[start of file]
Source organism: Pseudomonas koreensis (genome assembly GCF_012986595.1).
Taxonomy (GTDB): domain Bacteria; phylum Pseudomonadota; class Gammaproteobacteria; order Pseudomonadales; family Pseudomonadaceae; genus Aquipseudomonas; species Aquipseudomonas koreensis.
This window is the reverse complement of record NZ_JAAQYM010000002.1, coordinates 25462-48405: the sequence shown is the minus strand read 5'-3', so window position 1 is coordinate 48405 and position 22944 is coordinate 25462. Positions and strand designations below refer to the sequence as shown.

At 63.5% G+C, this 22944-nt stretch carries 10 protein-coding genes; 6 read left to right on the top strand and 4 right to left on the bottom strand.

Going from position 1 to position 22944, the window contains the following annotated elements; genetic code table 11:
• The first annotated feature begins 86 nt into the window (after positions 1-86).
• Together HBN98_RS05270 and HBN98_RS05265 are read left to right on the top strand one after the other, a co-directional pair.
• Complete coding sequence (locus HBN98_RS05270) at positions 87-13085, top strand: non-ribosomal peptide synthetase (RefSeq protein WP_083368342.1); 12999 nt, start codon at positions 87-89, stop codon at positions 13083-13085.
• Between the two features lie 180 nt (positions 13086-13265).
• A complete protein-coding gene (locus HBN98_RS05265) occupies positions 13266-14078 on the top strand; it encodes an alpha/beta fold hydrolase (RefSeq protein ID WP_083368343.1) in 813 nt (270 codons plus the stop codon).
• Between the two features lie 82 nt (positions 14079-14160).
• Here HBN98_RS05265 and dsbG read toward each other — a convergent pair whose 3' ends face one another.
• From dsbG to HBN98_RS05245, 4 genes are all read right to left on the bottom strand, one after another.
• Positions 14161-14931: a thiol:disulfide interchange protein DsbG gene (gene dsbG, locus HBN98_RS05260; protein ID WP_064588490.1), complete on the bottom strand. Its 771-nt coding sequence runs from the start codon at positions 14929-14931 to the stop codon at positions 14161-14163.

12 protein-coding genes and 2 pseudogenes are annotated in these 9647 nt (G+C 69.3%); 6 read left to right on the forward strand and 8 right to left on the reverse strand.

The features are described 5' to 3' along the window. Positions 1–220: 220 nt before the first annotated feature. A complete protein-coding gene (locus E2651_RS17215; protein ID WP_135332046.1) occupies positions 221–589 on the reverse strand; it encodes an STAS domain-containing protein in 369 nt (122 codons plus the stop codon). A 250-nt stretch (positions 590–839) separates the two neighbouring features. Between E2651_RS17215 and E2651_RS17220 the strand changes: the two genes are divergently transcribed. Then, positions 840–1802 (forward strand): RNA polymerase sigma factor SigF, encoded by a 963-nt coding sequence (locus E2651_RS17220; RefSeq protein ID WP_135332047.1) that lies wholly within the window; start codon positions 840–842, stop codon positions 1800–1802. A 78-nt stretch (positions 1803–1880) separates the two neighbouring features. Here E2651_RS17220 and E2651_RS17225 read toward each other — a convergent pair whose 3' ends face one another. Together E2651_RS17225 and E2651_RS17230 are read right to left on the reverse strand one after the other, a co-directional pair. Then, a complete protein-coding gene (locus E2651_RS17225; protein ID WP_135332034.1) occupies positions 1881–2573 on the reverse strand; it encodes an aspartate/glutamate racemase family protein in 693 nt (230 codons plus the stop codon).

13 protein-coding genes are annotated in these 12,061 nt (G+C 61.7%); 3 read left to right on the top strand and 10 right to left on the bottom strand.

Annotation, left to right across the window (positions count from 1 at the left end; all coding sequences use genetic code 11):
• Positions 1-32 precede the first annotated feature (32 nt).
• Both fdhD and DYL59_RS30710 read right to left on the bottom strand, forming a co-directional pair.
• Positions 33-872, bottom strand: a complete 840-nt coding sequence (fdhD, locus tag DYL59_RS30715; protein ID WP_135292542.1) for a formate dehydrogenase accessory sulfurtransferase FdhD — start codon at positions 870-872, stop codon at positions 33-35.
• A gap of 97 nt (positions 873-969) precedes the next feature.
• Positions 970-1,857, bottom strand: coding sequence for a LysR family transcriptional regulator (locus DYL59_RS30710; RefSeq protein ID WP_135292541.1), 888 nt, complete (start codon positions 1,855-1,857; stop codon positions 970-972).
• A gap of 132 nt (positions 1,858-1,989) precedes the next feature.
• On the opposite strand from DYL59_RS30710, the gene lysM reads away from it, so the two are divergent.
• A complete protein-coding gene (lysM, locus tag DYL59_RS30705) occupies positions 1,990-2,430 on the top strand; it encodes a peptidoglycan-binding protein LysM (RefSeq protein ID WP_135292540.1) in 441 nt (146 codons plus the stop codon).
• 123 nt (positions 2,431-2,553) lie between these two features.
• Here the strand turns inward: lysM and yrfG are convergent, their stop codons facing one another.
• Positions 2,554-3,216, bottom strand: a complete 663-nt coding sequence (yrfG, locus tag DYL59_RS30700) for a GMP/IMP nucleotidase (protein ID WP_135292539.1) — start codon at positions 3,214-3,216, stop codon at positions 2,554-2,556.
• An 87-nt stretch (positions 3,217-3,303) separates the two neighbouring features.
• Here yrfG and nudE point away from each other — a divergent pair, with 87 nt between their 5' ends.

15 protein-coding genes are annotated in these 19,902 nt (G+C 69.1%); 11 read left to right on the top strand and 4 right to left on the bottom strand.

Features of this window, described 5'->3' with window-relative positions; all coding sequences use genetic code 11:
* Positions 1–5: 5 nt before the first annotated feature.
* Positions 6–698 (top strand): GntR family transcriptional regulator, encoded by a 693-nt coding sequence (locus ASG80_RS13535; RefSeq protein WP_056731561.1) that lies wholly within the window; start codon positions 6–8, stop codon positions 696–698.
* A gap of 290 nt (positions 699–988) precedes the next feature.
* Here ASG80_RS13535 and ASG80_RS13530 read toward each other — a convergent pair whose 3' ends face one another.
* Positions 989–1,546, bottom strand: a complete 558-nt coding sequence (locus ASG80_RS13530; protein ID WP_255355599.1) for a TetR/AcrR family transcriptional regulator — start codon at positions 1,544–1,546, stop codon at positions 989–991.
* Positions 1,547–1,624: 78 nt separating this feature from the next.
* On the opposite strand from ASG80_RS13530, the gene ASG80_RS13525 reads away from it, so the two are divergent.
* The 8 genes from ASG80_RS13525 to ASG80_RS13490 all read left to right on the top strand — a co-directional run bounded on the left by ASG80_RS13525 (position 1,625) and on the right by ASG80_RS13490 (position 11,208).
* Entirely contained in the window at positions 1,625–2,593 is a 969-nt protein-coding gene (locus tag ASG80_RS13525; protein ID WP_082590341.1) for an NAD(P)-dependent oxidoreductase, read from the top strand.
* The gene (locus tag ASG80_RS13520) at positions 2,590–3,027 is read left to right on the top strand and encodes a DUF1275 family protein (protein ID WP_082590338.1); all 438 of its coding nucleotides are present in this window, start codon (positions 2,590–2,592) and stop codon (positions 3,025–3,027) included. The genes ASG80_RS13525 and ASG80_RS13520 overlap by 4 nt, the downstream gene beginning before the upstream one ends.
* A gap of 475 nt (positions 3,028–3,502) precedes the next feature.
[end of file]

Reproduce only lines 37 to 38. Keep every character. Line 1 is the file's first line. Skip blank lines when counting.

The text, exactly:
* Here ASG80_RS13535 and ASG80_RS13530 read toward each other — a convergent pair whose 3' ends face one another.
* Positions 989–1,546, bottom strand: a complete 558-nt coding sequence (locus ASG80_RS13530; protein ID WP_255355599.1) for a TetR/AcrR family transcriptional regulator — start codon at positions 1,544–1,546, stop codon at positions 989–991.